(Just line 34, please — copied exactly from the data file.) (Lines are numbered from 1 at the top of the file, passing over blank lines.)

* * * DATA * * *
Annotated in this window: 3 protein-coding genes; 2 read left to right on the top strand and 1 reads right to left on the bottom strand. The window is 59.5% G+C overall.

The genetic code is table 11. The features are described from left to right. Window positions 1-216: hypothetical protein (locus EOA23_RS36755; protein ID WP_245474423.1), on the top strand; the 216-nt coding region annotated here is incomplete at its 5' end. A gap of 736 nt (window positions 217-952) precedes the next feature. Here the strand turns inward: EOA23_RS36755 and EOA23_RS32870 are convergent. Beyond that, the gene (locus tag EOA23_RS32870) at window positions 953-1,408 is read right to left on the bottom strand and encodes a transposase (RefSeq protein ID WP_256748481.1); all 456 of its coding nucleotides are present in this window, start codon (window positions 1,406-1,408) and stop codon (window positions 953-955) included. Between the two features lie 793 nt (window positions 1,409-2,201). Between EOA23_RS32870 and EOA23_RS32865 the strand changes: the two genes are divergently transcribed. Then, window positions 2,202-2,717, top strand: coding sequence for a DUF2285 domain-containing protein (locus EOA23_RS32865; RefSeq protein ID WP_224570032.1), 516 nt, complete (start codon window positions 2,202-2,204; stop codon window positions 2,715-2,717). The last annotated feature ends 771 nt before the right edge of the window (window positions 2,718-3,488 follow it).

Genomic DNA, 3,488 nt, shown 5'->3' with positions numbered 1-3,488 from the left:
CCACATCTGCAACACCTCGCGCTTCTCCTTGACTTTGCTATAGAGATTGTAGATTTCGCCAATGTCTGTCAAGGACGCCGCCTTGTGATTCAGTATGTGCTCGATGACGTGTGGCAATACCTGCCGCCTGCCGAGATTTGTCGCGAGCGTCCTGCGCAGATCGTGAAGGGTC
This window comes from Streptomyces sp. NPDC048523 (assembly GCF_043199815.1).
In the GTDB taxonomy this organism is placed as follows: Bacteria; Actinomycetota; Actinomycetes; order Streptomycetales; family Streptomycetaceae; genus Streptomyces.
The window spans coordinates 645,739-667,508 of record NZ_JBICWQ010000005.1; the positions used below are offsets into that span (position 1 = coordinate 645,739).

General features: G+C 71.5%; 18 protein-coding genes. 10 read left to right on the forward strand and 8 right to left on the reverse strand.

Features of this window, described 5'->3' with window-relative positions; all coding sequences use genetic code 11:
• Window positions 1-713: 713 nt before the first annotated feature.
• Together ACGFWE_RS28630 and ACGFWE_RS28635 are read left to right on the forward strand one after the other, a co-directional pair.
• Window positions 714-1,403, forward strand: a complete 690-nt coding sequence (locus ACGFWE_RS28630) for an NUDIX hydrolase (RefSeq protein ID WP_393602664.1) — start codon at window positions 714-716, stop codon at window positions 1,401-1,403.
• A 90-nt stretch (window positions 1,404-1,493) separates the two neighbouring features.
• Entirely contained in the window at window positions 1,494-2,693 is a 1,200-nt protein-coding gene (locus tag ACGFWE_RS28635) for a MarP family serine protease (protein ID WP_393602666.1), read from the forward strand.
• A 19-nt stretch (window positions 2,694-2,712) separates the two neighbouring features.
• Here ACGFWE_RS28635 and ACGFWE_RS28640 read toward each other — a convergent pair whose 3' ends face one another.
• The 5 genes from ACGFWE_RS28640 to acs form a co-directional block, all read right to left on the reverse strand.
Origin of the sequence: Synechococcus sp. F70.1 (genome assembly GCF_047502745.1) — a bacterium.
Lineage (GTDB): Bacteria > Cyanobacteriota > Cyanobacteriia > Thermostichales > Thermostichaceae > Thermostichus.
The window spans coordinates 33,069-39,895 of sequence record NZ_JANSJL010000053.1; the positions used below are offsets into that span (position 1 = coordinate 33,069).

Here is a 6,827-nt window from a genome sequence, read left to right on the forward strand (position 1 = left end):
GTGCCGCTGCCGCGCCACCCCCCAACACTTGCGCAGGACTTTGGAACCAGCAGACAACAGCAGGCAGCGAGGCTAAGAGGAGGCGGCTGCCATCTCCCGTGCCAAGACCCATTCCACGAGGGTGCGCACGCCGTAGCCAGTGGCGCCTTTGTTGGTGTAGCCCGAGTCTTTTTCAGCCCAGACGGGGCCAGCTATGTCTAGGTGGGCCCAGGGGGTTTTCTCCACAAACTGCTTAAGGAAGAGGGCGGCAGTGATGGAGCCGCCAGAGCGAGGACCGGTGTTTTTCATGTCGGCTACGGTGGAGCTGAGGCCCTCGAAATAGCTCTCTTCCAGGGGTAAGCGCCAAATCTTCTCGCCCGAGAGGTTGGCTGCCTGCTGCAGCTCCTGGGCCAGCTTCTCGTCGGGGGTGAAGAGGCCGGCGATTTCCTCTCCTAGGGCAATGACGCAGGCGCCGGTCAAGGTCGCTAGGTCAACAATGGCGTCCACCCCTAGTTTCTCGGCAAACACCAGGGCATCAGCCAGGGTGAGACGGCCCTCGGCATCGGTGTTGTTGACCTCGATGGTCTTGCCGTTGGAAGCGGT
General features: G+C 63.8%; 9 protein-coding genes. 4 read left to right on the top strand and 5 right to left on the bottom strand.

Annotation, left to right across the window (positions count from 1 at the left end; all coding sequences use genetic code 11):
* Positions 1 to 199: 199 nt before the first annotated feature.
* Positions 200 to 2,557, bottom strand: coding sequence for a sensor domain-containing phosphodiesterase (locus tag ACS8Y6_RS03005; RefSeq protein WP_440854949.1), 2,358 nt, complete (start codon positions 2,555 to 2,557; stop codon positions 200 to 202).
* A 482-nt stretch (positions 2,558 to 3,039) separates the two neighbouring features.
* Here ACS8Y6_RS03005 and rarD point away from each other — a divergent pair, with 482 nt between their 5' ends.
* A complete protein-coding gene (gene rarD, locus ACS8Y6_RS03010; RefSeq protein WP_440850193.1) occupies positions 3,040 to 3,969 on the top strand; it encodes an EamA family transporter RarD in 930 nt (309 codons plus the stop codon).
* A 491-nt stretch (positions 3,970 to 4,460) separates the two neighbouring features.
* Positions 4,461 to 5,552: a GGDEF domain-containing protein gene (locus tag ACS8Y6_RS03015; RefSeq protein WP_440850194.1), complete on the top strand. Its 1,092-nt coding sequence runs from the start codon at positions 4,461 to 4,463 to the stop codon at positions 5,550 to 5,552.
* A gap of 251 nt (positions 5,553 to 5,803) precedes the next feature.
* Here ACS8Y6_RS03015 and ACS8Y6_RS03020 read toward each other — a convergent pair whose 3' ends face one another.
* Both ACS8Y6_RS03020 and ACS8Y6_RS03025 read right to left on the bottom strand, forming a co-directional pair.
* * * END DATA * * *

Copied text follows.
* Both ACS8Y6_RS03020 and ACS8Y6_RS03025 read right to left on the bottom strand, forming a co-directional pair.